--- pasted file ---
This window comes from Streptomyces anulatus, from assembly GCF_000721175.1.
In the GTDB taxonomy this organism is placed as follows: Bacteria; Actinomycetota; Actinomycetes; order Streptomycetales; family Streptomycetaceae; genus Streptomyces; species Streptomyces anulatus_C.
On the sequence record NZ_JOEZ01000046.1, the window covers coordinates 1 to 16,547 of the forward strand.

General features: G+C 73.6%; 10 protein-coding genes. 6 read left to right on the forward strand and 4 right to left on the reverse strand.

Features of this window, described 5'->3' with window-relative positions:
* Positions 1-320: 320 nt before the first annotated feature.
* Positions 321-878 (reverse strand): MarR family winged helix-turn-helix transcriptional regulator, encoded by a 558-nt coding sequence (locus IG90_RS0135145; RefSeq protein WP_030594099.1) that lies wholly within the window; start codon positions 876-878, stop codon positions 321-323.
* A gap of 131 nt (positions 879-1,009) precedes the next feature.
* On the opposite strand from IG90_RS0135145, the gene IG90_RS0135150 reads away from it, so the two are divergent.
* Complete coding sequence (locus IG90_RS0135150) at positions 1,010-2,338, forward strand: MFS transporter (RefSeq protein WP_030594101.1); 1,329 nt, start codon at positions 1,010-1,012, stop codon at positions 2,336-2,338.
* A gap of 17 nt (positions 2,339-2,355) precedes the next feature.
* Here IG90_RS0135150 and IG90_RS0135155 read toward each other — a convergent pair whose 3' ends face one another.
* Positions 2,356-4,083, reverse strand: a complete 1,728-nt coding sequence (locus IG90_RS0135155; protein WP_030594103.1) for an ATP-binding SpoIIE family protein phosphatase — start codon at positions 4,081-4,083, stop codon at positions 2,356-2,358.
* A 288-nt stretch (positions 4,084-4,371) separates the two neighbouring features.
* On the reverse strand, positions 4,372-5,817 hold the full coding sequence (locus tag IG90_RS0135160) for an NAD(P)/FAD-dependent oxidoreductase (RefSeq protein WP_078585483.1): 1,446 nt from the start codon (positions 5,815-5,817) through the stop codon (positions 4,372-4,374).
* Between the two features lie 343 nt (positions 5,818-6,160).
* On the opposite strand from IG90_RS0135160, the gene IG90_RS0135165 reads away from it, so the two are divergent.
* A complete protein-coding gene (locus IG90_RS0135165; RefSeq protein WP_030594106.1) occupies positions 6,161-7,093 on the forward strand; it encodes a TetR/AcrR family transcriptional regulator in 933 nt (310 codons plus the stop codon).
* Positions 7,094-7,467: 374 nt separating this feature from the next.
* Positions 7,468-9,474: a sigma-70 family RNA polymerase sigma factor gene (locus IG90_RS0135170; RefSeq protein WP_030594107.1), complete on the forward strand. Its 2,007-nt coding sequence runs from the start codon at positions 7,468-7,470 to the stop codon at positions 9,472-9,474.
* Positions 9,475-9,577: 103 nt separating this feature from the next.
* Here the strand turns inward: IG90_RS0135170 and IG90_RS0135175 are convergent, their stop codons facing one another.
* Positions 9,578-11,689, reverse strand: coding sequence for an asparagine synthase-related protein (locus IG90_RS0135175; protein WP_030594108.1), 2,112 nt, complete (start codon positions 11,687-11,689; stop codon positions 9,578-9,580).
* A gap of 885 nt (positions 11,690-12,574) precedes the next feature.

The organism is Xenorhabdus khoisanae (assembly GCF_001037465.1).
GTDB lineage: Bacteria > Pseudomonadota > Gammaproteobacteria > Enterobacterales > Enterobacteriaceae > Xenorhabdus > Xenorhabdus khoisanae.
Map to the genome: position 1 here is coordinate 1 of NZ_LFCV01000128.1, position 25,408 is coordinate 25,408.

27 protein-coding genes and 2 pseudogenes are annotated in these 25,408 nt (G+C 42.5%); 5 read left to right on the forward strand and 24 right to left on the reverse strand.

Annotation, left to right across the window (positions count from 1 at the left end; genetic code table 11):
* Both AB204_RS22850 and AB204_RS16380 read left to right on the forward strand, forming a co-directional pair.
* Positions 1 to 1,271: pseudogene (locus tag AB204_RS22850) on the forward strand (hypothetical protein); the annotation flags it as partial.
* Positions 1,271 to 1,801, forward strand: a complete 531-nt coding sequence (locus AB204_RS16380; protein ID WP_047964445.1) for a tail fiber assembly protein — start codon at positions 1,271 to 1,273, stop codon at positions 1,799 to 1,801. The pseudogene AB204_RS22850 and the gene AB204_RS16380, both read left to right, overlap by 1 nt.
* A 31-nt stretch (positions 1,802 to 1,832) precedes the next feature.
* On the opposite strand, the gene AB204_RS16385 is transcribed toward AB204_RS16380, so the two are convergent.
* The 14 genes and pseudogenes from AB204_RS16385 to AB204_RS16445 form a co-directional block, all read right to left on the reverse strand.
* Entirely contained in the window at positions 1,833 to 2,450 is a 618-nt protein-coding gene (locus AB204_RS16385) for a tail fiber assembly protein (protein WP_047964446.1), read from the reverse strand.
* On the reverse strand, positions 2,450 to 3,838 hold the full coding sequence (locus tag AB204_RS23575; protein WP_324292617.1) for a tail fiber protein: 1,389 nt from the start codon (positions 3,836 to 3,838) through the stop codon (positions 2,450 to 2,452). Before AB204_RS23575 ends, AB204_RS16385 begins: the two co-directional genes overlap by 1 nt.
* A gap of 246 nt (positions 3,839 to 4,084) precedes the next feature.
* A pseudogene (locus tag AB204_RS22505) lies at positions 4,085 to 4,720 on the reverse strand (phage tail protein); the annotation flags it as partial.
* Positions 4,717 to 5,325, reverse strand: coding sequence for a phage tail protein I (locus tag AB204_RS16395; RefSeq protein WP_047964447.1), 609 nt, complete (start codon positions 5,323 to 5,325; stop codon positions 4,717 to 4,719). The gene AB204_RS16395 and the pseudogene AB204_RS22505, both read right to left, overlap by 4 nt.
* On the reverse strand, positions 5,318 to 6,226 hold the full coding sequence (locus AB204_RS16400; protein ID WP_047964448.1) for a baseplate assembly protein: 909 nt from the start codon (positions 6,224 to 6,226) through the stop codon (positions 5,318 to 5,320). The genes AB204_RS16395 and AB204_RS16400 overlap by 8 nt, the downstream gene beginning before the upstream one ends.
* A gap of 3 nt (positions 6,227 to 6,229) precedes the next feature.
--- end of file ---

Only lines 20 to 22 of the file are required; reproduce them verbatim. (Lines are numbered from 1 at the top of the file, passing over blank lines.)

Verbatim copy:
* Positions 7,468-9,474: a sigma-70 family RNA polymerase sigma factor gene (locus IG90_RS0135170; RefSeq protein WP_030594107.1), complete on the forward strand. Its 2,007-nt coding sequence runs from the start codon at positions 7,468-7,470 to the stop codon at positions 9,472-9,474.
* Positions 9,475-9,577: 103 nt separating this feature from the next.
* Here the strand turns inward: IG90_RS0135170 and IG90_RS0135175 are convergent, their stop codons facing one another.